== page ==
Tuesday, September 7, 2010

The Wild, Wild East

My father once told me you can gauge the health of a city by the number of cranes you can see on the skyline. They cost a fortune to rent and operate so if you see a crane in use you can be sure that the objects they are lifting are expensive as well as heavy. In short, cranes lift Cap Ex. I lost count of the number of cranes on the second day of our trip but it was well over 50.

So what does a Mantha Crane Index© of 50+ indicate you ask? Growth fueled by economic expansion. The Thursday we were in Beijing the Q3 growth number was reported at +10% for the third quarter in a row (known as a triple double). This led me to wonder how a countries infrastructure accommodates such rapid growth. The answers where all around us. Aging power distribution lines attached to new transformers. Roads with the waste construction materials left by the side. Exposed water and gas mains. All these things where not truly wrong, just not how we would do them. It did however cause me to rethink my position on the regulatory agencies in the United States and their role in all our lives.

It also provided insight into how issues and challenges are tackled by the Chinese. Whereas we may estimate a project to cost X and include all the tasks that would be required of us were it done in the United States or Europe, a Chinese competitor or customer may see the project as much less. Do just enough, no more. This can be a source of confusion for western business people whose native industries are typically held to a higher regulatory standard. Business is a little more like settling the wild west.

To get a better understanding of how to engage the China market a friend recommended an event:
Put China in Your Business Future: Health & Green / China

Ill post again to let you know how valuable the event was.

I’ve also been asked to meet with a delegation from the Ministry of Commerce. They are interested in discussing B2B aspects of the energy sector with Americans with experience in that field. It’s amazing how small the world is becoming. We all have the same needs.

Wednesday, September 1, 2010

In a land far, far away...

Almost a full 2 months after being in China, the memories of being there are as vivid as the day we left. And when people ask me about my experience there, my answer is consistently the same ... enlightening. The things you see in movies, hear on the news, read in a book and hear from others, pales in comparison of truly experiencing China firsthand, especially Beijing. 

From the moment we got off the plane it was as if we had been invited to someplace important, the kind of placed you're always being watched so that you don't sit on the fancy furniture. Oddly enough, you are. Sometimes in the most obvious of ways such as in the form of armed guards, and other times as discretely as a street or hotel cam, or everyone's favorite... The Internet. 

Between business visits, cultural events and sightseeing, it was incredible to see that a country on this small earth of ours was so different than our own. It was almost as if we had been transported back in time. Rules and standards felt very stiff and old, and technology and standard of living more harsh than I could ever have imagined.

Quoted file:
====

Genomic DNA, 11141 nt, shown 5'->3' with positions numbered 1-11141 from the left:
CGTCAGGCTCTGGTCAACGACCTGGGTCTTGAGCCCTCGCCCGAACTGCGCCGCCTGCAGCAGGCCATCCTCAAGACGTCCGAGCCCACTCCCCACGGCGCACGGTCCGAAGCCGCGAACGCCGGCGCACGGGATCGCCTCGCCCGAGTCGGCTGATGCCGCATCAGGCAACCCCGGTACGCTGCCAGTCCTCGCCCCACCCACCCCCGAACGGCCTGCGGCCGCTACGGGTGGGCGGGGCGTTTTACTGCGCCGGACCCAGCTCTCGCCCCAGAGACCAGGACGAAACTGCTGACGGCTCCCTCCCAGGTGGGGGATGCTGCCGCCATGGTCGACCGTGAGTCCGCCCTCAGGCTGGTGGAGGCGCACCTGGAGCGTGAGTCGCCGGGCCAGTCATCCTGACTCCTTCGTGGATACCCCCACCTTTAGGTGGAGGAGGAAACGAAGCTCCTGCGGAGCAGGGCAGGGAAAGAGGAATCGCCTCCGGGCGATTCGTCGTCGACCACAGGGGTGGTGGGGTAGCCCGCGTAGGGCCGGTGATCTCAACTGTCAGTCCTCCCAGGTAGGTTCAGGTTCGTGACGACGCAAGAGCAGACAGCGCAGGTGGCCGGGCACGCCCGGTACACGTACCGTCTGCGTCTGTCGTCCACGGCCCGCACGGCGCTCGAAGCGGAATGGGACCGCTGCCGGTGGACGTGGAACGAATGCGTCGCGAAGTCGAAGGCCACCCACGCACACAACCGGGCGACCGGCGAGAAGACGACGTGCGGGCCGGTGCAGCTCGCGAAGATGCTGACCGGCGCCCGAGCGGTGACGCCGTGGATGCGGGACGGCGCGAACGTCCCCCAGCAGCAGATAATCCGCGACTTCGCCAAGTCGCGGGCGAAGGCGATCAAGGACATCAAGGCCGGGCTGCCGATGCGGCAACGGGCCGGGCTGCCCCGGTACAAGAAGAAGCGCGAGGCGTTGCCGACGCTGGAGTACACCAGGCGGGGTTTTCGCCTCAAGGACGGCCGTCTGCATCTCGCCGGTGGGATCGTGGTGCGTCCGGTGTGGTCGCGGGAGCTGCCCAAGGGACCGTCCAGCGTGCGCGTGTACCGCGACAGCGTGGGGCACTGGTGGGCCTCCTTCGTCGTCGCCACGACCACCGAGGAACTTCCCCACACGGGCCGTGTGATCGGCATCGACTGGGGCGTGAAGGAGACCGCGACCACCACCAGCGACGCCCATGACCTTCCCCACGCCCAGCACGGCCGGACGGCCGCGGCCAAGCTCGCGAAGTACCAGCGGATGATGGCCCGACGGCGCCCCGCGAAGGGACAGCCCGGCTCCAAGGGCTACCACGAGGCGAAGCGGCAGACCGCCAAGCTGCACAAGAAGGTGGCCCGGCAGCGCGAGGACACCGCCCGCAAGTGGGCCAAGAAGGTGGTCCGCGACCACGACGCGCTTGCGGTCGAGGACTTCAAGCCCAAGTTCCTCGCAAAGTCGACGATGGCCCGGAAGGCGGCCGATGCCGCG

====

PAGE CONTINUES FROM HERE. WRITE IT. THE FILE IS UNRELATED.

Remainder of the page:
But regardless of how uncomfortable we were with difference, having this great group that's grown so close in a matter of months, made it easier to take risks. To venture out of your own personal norms and experience a life that many never will, nor will they understand. Perhaps the conditions weren't what we have all grown so accustomed to in our own lives, and the food less than appetizing (and at times unrecognizable nor indigestible) the experience and memories are some which I'll never forget. 

A Trip to Remember

Prior to leaving for Beijing, many people were worried about the government and police in China. However, it turned out to be the opposite. There was no significance presence of cops in Beijing and nobody was watching us. I guess if one does not make any political statement, government will not bother you.

For me, this trip was an eye opener. On seeing Beijing’s huge airport, huge skyscrapers, modern showrooms, one can easily conclude that China is working hard to meet Western world’s standard of living. One of the most interesting presentations during the trip was from BASF, a German owned energy company. The amount of information presented was phenomenal- why China, business requirements in China, world economy, 20 years later etc. It was quite interesting to know that companies need to have the right connections in order to be successful in China.

Being from India, I was familiar with the bargaining concept, though by Asian standards I am not a good bargainer. In the beginning my American friends were hesitant to bargain but once they got the concept, there was no stopping point. It was quite hilarious to see Rich and Orlando doing hard bargaining.

One of the last memories of the China trip was the amazing bonding and friendship among the group. I had never imagined that such good bonding would have formed in such a short period. Group lunch, dinners and trips were the best part of the trip and made the trip memorable.